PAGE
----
The economic impact of the 50th Super Bowl

The economic impact

This Sunday, the most important match of the year is going to be played. We are talking about the 50th Super Bowl that will face the Peyton Manning’s Denver Broncos against the wonder boy Cam Newton and his Carolina Panthers. In the sports topic, it is going to be the fight between the new guy and the legend, but we are not here to tell you a story about football itself, but to let you know the economic impact of this match.

 About the game and the players

Each member of both franchises will get a hundred thousand dollars’ payment as a bonus for qualifying to the Super Bowl. This payment will be effective regardless of the result, so we are talking about, more or less, 8 million dollars given between the players and coaches. The National Football Association makes responsible for this bonus.Super-Bowl

Besides that, some of the most important players in both squads have clauses in their contracts about results, meaning that the fact of getting to the Super Bowl will mean extremely juicy extra money for their pockets. Some of this achievement prizes go as far as millions of dollars, so you can do the math or not, but the answer is very simple: Each players get extremely well rewarded for playing this match.

The tickets

We have to be clear: This is the most expensive sports event in the world. Simple as that. You can compare this game to a Champions League Final or a FIFA World Cup Final, but even there, the most expensive ticket is around the USD 4K or USD 5K. To attend the 50th Super Bowl you would have to pay at least USD 3K, and the most expensive ticket would cost 4 times the price of the cheapest one. And more than 60,000 people are going to pay that amount of money to watch the game. Doing a simple math, it would be more than 200 hundred million in earnings, just by selling tickets.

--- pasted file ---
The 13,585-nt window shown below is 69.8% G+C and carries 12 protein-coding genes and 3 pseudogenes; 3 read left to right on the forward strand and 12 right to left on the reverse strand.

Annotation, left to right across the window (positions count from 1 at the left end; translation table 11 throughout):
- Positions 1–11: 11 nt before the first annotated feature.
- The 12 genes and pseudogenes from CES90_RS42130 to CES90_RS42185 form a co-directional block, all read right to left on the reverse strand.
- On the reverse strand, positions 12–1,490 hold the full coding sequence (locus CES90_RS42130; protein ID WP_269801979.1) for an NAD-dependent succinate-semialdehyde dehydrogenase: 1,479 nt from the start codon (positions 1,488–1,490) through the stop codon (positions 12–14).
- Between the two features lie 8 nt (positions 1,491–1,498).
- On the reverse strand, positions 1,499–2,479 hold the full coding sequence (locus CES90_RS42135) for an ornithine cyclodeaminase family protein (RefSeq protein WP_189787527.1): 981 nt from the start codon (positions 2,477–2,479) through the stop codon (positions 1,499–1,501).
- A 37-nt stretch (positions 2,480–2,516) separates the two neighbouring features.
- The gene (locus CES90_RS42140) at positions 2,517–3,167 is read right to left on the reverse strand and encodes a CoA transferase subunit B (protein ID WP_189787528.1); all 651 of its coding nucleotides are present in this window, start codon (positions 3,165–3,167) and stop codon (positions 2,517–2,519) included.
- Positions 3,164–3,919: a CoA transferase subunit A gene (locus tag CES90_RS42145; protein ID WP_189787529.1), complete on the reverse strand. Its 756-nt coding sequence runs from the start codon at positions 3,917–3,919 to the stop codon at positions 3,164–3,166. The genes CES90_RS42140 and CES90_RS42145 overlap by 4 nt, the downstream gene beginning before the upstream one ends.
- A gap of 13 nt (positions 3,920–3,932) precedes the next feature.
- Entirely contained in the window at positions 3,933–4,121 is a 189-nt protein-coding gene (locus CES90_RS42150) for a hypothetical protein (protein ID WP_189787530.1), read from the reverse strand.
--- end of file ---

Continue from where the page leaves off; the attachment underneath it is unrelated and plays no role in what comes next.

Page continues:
Broadcasting and advertising

The game is going to be broadcasted in more than 170 countries around the globe, mostly in Europe, America and Asia. Each TV channel has to pay several millions to be able to show the game in their screens. NBC is the network with the rights to broadcast, cover and re sell the signal of the game. Press from more than 100 countries will be present in the event.

For just 30 seconds on screen during the commercials, firms and companies are paying 5 million dollars, breaking the record achieved last year when Ecuador (yes, the country) paid 3.5 million to show a half minute clip.

The city

San Francisco has a huge advantage to receive this event: It is a city that is already prepared to receive thousands of tourists and its transport system, as well as its accommodation system is ready to host the Super Bowl and not having to make major changes. Either way, the city of San Francisco, alongside with Santa Clara (where actually the stadium is located) invested more than 800 million dollars to host the game, mostly in transportation and security.

The city paid 5 million to receive the match and it has been calculated that the profits for just that Sunday (And the week before, of course) will be achieve the billion dollars for both public and private sector. Also, as we mentioned before, the small city of Santa Clara is the place where the Stadium is located (There is no space in SF for a huge coliseum like this) and we can assure that they are the most benefited here because the city itself did not invest money, but certainly the shops, bars, hotels, restaurants and many other businesses are going to cash a lot of money thanks to the game. It is also important to say that the last time this city received a Super Bowl was in 1989 when the locals San Francisco 49ers defeated the Dan Marino’s Miami Dolphins.

We have to remember that this is just a game, a sport that will not make major impact in the actual society, but it is pretty interesting to see what the economic impact of this event is.

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